chp beating black woman

Minuteklan Project founder Jim Gilchrist with Ted Hayes then anti-homeless activist in Los Angeles' Leimert Park.

Minuteman Founder to Speak with Blacks on Effects of Illegal Immigration

Jim Gilchrist to Appear on KJLH-FM’s Front Page Show Tuesday, July 8

Minuteklan Project founder Jim Gilchrist with Ted Hayes then anti-homeless activist in Los Angeles' Leimert Park.

Minuteman Project founder Jim Gilchrist with Ted Hayes, then anti-homeless activist in Los Angeles’ Leimert Park.

*INGLEWOOD, CA – The Front Page show on KJLH-FM will host a live on-air town hall meeting on illegal immigration and its effects on the African-American community with Jim Gilchrist, founder of the Minuteman Project.

The show will air live on Tuesday, July 8 from 4:30 a.m. to 6 a.m. on KJLH 102.3 FM and online at kjlhradio.com.  Callers can participate by calling 520-KJLH (5554) from any Southern California area code or by tweeting questions and comments to @kjlhfrontpage or on Facebook at facebook.com/frontpageshow.

With national unemployment hovering around 10 percent and black male unemployment at a staggering 17.6 percent, many African-Americans do not believe that illegal immigrant workers are doing the jobs that Americans won’t do.

In addition, while some local Democrats hailed President Barack Obama’s announcement last week that he plans to use executive authority to make changes to the nation’s immigration system, a large contingency of African-Americans in Southern California continue to be concerned over the fate of unaccompanied Central American children who have surged to the Texas border and are now being brought to California for processing.

Jim Gilchrist founded the Minuteman Project on October 1, 2004 after years of frustrated efforts trying to get the U.S. government to enforce existing immigration laws.  Mr. Gilchrist is a passionate defender of the First Amendment of the U.S. Constitution and an avid supporter of law enforcement organizations.  He believes he is only one of millions of 21st century minutemen / women / children who want the U.S. to remain governed by the “rule of law” and who want proactive enforcement of our national security protections and our immigration legal code.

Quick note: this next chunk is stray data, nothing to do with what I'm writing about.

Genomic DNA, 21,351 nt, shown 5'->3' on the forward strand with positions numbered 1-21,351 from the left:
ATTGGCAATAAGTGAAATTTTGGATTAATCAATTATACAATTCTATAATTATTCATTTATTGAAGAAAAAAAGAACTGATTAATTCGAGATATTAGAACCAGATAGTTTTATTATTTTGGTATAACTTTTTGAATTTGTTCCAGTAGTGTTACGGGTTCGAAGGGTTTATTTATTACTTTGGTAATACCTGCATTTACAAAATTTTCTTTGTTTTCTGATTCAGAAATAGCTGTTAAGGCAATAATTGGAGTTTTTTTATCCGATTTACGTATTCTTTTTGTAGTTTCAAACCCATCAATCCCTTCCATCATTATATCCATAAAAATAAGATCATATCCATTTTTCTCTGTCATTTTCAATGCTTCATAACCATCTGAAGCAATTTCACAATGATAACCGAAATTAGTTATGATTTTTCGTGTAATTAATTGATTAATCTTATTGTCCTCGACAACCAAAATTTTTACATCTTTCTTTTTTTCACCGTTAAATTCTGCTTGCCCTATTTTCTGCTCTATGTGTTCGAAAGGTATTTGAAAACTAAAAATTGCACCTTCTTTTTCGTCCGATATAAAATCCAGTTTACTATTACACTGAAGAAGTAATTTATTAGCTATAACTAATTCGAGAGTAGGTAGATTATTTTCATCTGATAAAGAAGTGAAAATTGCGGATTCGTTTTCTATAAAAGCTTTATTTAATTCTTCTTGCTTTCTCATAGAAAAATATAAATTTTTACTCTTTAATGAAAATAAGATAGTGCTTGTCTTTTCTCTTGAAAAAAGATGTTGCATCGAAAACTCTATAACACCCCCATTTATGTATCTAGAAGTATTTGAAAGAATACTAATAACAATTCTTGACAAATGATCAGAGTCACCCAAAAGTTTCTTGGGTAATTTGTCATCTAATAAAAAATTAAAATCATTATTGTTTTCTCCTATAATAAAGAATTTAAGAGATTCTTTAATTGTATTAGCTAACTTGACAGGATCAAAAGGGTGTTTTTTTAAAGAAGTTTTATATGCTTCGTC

Hosted by Dominique DiPrima, since 1992 the Front Page has been Los Angeles’ only daily talk radio show focused on current affairs, news, and politics from an African-American point of view. The show can be heard on-air in Los Angeles and surrounding counties between 4:30 a.m. and 6 a.m. on 102.3 FM and online at www.kjlhradio.com.  Owned by Stevie Wonder’s Taxi Productions, KJLH-FM is the leading broadcast radio station for African-Americans and urban consumers in Southern California.

Frank Lyga - slider

White LAPD Cop Threatened to Expose Black Cop’s Killing as Ordered Hit

Frank_Lyga_Jasmyne_Cannick_YouTube_NBC_LALAPD Detective Frank Lyga

Hear the Audio at the Center of the LAPD’s Lygagate Scandal

According to a November 18, 2013 memo to Los Angeles Police Department Assistant Chief Earl Paysinger from an unnamed officer, Detective Frank Lyga threatened to go to the media after he shot and killed Black police officer Kevin Gaines in 1997. Lyga told 37 people, including members of the LAPDGlendale Police DepartmentCalifornia Highway PatrolLos Angeles Port Police, and Los Angeles Unified School Police, that then Chief Bernard Parks wanted to “send him to another unit” after the shooting to “hide him for awhile.” Lyga said that he was “pissed” and told his Captain at the time that “if Parks puts me there I’m going to the media and tell them that this was a sanctioned hit on Gaines by the LAPD.”